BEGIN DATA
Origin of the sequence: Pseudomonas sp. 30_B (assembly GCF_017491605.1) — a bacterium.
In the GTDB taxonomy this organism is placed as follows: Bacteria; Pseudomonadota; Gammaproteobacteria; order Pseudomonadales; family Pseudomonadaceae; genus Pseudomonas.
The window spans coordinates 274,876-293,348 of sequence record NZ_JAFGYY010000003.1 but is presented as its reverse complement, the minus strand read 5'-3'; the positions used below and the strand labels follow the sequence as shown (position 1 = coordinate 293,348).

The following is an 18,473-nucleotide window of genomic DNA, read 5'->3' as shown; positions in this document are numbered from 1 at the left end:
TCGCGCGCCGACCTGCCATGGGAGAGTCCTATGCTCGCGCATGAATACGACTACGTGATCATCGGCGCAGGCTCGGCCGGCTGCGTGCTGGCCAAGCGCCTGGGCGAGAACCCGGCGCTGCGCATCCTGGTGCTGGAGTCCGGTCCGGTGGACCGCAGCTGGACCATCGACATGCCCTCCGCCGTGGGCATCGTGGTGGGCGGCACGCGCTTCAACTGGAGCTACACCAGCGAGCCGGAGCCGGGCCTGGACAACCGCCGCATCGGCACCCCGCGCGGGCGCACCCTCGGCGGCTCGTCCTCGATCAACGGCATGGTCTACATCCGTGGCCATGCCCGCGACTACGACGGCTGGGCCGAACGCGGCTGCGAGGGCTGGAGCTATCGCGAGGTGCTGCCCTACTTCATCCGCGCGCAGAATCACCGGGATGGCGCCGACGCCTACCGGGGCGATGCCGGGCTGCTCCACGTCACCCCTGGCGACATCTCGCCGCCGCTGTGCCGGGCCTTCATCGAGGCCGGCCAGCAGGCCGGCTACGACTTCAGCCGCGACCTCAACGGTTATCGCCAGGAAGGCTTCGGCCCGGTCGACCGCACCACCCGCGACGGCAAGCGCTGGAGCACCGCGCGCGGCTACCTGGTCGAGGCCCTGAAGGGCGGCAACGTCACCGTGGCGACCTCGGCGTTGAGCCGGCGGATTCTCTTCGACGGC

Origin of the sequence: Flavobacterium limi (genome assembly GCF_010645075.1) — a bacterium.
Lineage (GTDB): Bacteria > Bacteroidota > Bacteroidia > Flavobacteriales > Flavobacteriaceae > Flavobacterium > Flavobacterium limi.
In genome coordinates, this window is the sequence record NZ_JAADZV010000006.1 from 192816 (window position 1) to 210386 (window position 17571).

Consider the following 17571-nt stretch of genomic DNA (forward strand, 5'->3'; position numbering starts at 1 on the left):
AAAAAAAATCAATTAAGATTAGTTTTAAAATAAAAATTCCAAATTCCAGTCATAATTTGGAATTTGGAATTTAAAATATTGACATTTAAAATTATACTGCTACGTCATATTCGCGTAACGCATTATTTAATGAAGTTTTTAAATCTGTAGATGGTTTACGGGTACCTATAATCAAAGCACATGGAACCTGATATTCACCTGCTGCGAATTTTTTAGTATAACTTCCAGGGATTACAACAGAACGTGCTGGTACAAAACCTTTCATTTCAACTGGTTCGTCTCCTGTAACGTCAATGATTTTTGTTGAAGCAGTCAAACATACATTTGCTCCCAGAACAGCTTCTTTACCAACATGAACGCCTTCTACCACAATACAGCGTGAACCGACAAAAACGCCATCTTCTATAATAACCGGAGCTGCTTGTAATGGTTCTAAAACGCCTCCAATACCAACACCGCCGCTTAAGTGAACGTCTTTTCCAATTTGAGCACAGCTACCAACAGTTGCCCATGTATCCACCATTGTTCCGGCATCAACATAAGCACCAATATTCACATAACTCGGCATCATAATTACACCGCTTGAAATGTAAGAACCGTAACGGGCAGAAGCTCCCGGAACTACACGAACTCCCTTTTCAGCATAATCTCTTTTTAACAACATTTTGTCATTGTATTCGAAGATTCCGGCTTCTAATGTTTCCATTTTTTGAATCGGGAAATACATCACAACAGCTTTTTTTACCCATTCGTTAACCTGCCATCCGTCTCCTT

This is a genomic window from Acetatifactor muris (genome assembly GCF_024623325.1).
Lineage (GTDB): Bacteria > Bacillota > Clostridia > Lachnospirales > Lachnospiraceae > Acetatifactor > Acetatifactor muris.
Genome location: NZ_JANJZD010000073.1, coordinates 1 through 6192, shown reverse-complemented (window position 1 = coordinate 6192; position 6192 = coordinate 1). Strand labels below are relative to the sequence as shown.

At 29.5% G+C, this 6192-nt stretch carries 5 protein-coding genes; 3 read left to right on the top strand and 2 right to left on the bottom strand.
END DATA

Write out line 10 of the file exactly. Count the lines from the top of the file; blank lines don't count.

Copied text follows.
AAAAAAAATCAATTAAGATTAGTTTTAAAATAAAAATTCCAAATTCCAGTCATAATTTGGAATTTGGAATTTAAAATATTGACATTTAAAATTATACTGCTACGTCATATTCGCGTAACGCATTATTTAATGAAGTTTTTAAATCTGTAGATGGTTTACGGGTACCTATAATCAAAGCACATGGAACCTGATATTCACCTGCTGCGAATTTTTTAGTATAACTTCCAGGGATTACAACAGAACGTGCTGGTACAAAACCTTTCATTTCAACTGGTTCGTCTCCTGTAACGTCAATGATTTTTGTTGAAGCAGTCAAACATACATTTGCTCCCAGAACAGCTTCTTTACCAACATGAACGCCTTCTACCACAATACAGCGTGAACCGACAAAAACGCCATCTTCTATAATAACCGGAGCTGCTTGTAATGGTTCTAAAACGCCTCCAATACCAACACCGCCGCTTAAGTGAACGTCTTTTCCAATTTGAGCACAGCTACCAACAGTTGCCCATGTATCCACCATTGTTCCGGCATCAACATAAGCACCAATATTCACATAACTCGGCATCATAATTACACCGCTTGAAATGTAAGAACCGTAACGGGCAGAAGCTCCCGGAACTACACGAACTCCCTTTTCAGCATAATCTCTTTTTAACAACATTTTGTCATTGTATTCGAAGATTCCGGCTTCTAATGTTTCCATTTTTTGAATCGGGAAATACATCACAACAGCTTTTTTTACCCATTCGTTAACCTGCCATCCGTCTCCTT